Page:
Genetic tools discriminate strains of leishmania infantum isolated from humans and dogs in Sicily, Italy

Valentina Caputo, Tiziana Lupo, Antonella Migliazzo, Fabrizio Vitale, Federica Bruno, Germano Castelli, Ignazio Sammarco, Stefano Reale, Ignazio Sammarco, Santi Fiorella, Stefano Reale

Risultato della ricerca: Articlepeer review


Background Leishmaniasis is one of the most important vector-borne diseases and it represents a seri-ous world health problem affecting millions of people. High levels of Leishmania infections, affecting both humans and animals, are recognized among Italian regions. Among these, Sicily has one of the highest prevalence of Leishmania infection. Methodology/Principal Findings Seventy-eight Leishmania strains isolated from human and animal samples across Sicily, were analyzed for the polymorphic k26-gene and genotypes were assigned according to the size of the PCR products. A multilocus microsatellite typing (MLMT) approach based on the analysis of 11 independent loci was used to investigate populations structure and genetic diversity of the isolated strains. Six L. infantum reference strains were included in the analysis for comparison. Bayesian clustering analysis of microsatellite data showed that all the isolated strains clustered in two genetically distinct populations, corresponding to human and canine isolates respectively. A further subdivision was observed between the two main groups, giving a good correlation between human strains and their geographic origin, conversely canine population showed a great genetic variability diffused in the territory. Conclusions/Significance Among the 78 Leishmania isolates, K26 analysis detected 71 samples (91%) as MON-1 zymodeme, confirming it as the predominant strain in Mediterranean area and 7 human samples (9%) as non-MON-1. MLMT gives important insights into the epidemiology of leish-maniases and allows characterization of different strains to a higher resolution than possible with zymodeme typing. Two main populations presented a strong correlation respect to the different hosts, exhibiting a co-circulation of two distinct populations of L. infantum. The population found in infected humans exhibited a correlation with geographic origin. These clusters could represent a geographically restricted population of strains with the same or related genotypes. This study can contribute to an understanding of Leishmania epidemiol-ogy, including the spread of reservoirs and sand fly vectors in the different foci of infection, characterizing parasites within the different hosts.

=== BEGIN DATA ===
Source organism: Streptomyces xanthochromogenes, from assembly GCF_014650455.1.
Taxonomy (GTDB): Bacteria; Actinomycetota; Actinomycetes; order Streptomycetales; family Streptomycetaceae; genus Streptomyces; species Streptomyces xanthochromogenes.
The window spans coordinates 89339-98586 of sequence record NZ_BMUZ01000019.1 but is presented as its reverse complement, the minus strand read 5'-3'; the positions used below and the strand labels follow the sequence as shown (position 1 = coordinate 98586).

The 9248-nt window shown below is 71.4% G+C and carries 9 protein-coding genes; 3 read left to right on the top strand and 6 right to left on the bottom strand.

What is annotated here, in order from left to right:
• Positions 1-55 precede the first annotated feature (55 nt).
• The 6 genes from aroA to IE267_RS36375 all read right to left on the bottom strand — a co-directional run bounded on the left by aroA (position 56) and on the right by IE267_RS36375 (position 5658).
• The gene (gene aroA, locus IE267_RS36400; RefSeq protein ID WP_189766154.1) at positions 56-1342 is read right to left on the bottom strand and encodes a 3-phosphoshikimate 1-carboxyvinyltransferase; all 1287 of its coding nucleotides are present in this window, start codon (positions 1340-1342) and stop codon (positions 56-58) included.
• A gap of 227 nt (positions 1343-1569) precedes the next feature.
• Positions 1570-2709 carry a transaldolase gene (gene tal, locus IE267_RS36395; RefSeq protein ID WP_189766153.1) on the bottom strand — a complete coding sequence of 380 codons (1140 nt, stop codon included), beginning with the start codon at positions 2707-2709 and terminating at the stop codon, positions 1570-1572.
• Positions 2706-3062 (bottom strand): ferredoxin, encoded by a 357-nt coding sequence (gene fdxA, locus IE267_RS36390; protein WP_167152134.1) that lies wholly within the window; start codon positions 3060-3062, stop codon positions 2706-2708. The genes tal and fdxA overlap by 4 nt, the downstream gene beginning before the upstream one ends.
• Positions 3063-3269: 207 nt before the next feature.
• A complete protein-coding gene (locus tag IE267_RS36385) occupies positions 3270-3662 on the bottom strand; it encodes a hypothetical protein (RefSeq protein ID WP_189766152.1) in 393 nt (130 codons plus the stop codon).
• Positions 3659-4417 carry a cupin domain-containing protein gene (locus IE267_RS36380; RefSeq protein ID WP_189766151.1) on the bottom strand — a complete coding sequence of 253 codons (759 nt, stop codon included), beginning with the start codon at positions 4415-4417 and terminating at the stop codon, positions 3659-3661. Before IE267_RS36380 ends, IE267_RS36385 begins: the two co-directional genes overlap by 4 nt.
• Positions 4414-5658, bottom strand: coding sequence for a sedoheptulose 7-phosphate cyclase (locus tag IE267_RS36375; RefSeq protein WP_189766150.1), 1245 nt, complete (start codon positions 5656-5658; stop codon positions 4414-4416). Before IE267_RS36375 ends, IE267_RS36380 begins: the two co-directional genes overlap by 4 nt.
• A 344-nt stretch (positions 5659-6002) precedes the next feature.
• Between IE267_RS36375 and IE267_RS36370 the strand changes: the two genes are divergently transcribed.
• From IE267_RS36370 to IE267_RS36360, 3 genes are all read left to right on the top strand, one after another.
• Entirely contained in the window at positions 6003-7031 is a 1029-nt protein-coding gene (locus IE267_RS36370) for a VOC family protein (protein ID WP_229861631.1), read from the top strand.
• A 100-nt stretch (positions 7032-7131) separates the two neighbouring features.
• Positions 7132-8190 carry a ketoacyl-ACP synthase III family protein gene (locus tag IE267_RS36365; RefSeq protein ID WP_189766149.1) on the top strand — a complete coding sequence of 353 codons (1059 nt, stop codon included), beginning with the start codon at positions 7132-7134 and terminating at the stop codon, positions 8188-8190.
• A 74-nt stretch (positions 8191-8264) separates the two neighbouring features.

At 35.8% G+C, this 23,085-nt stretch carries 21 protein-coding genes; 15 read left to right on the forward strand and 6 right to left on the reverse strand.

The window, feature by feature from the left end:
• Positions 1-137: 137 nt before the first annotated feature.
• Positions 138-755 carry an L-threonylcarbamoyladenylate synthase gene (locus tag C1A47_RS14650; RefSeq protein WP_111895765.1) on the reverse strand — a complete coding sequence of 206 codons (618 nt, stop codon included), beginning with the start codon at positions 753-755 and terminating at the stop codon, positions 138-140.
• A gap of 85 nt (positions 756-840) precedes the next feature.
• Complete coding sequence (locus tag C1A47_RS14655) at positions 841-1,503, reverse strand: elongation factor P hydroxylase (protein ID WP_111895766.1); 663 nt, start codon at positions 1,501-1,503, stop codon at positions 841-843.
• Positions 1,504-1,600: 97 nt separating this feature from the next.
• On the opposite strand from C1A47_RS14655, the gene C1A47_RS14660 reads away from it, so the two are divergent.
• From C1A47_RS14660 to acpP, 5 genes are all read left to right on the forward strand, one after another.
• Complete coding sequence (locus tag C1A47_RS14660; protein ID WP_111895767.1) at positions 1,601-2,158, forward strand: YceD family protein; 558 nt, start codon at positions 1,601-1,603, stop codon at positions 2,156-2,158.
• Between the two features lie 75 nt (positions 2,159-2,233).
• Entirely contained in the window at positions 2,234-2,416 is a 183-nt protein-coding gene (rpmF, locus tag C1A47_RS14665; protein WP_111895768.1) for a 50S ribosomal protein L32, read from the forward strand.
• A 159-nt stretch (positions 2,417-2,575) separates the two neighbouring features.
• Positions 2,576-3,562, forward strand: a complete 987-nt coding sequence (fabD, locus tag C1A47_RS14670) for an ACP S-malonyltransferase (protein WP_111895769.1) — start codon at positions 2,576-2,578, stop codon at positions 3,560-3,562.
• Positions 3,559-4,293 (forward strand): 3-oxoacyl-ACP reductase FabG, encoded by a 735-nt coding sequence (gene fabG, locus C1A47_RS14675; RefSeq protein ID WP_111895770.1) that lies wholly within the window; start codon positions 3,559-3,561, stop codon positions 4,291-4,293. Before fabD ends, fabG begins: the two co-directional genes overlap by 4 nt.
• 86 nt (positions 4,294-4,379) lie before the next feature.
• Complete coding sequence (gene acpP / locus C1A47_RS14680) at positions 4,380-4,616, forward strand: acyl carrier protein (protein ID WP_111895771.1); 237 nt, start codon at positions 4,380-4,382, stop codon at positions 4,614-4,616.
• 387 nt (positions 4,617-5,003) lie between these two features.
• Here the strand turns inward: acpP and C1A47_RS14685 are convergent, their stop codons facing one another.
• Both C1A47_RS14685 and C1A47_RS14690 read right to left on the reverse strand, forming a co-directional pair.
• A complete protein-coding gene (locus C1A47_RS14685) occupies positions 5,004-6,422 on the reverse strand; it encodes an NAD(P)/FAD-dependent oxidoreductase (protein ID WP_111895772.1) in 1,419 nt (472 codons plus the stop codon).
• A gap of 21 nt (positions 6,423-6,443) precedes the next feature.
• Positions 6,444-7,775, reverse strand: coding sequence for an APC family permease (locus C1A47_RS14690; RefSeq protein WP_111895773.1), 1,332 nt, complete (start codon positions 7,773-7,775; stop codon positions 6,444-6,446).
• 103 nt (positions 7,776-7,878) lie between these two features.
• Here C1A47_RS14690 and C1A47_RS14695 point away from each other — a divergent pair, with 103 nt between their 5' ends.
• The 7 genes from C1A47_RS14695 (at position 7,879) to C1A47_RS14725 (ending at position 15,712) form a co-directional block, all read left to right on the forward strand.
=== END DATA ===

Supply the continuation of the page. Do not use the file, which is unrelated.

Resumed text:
Lingua originaleEnglish
pagine (da-a)1-16
Numero di pagine16
RivistaPLoS Neglected Tropical Diseases
Stato di pubblicazionePublished - 2020

All Science Journal Classification (ASJC) codes

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